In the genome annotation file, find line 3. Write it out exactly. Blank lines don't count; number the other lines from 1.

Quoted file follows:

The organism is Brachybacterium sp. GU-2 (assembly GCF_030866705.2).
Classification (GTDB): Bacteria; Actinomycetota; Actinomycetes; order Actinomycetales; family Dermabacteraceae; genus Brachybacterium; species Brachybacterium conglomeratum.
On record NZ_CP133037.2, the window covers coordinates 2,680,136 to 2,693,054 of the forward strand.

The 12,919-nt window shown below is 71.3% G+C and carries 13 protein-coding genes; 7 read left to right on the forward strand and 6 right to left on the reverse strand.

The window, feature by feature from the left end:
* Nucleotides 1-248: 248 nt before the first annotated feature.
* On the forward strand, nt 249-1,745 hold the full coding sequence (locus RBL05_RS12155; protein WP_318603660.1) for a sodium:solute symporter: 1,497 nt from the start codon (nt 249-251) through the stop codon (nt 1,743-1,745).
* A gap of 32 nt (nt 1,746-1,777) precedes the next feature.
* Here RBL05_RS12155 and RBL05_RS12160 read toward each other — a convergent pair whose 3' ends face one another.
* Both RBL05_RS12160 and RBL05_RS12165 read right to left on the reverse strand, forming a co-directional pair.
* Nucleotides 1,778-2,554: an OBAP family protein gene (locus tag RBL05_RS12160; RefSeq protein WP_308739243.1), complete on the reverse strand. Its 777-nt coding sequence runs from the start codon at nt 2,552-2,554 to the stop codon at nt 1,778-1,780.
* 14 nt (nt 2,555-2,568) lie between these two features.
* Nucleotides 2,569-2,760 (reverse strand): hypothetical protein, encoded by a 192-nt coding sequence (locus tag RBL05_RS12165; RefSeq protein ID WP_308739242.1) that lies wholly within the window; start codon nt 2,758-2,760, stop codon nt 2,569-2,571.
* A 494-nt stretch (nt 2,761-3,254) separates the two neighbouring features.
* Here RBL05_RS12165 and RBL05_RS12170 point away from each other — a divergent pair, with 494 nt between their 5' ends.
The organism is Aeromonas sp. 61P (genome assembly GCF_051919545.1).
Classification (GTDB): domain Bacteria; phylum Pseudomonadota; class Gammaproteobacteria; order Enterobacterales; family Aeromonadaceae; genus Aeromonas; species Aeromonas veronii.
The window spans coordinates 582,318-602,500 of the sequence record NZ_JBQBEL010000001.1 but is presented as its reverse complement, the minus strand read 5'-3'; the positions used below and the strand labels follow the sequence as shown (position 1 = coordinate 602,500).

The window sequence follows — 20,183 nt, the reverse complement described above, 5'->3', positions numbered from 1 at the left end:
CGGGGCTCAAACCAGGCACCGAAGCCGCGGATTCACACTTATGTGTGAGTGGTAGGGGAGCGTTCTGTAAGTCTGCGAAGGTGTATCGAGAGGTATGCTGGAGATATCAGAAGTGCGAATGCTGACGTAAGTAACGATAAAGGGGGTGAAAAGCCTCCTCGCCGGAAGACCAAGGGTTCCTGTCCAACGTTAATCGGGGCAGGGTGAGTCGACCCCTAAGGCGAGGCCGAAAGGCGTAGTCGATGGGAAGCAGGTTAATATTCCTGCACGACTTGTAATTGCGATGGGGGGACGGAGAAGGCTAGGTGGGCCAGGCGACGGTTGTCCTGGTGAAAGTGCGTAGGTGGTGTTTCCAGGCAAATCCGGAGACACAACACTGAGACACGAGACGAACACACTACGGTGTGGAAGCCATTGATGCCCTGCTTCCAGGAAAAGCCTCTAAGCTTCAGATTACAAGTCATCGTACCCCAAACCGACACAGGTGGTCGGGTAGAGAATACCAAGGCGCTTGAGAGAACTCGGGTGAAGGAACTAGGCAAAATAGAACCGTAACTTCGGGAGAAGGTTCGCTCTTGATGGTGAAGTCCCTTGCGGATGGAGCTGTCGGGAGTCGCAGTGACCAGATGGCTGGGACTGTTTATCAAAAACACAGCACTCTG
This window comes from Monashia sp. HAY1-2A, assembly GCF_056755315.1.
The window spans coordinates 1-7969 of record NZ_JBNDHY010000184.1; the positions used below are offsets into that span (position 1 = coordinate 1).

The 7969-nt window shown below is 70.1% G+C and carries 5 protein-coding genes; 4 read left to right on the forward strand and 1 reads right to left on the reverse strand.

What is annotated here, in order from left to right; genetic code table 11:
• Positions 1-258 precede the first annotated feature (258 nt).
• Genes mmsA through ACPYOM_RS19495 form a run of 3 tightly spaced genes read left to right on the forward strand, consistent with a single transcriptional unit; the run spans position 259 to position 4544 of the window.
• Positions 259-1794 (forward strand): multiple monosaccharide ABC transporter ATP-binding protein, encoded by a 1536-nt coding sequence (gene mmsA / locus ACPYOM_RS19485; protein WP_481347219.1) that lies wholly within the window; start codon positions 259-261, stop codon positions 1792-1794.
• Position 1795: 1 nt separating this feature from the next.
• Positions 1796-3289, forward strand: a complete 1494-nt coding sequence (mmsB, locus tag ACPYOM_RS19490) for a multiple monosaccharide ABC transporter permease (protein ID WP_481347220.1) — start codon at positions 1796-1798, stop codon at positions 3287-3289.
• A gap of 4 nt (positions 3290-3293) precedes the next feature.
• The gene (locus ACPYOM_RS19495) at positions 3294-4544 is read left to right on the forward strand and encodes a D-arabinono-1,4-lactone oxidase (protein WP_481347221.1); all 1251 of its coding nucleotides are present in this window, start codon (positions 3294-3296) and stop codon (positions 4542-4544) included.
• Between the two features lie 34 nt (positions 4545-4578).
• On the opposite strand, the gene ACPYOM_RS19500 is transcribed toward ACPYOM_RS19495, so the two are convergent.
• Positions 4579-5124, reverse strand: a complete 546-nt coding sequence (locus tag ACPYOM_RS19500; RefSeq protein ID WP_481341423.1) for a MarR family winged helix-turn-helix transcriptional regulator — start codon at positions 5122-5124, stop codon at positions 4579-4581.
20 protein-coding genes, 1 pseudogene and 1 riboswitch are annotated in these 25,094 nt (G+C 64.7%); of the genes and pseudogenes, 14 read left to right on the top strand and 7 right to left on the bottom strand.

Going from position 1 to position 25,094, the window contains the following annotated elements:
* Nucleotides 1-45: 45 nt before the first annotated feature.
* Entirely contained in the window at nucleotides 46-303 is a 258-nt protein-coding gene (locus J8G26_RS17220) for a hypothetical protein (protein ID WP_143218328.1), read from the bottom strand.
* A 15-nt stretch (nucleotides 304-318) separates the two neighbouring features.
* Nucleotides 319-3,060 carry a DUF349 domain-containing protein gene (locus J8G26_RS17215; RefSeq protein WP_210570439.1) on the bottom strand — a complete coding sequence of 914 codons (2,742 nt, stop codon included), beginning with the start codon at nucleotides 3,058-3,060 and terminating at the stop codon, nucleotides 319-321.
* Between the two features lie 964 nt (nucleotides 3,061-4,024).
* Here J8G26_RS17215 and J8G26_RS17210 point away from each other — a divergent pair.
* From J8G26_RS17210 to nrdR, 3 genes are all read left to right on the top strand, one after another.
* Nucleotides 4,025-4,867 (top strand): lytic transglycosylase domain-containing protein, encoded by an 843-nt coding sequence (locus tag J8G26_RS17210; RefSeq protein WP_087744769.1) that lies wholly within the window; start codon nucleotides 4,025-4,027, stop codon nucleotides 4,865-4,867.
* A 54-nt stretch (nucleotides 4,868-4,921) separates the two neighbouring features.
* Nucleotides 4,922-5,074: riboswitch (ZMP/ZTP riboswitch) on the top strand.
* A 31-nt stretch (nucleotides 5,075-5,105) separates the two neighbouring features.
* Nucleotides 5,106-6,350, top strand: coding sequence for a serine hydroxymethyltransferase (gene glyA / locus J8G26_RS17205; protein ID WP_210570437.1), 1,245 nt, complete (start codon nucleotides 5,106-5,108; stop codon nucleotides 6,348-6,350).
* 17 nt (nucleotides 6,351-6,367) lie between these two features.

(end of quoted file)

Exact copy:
On record NZ_CP133037.2, the window covers coordinates 2,680,136 to 2,693,054 of the forward strand.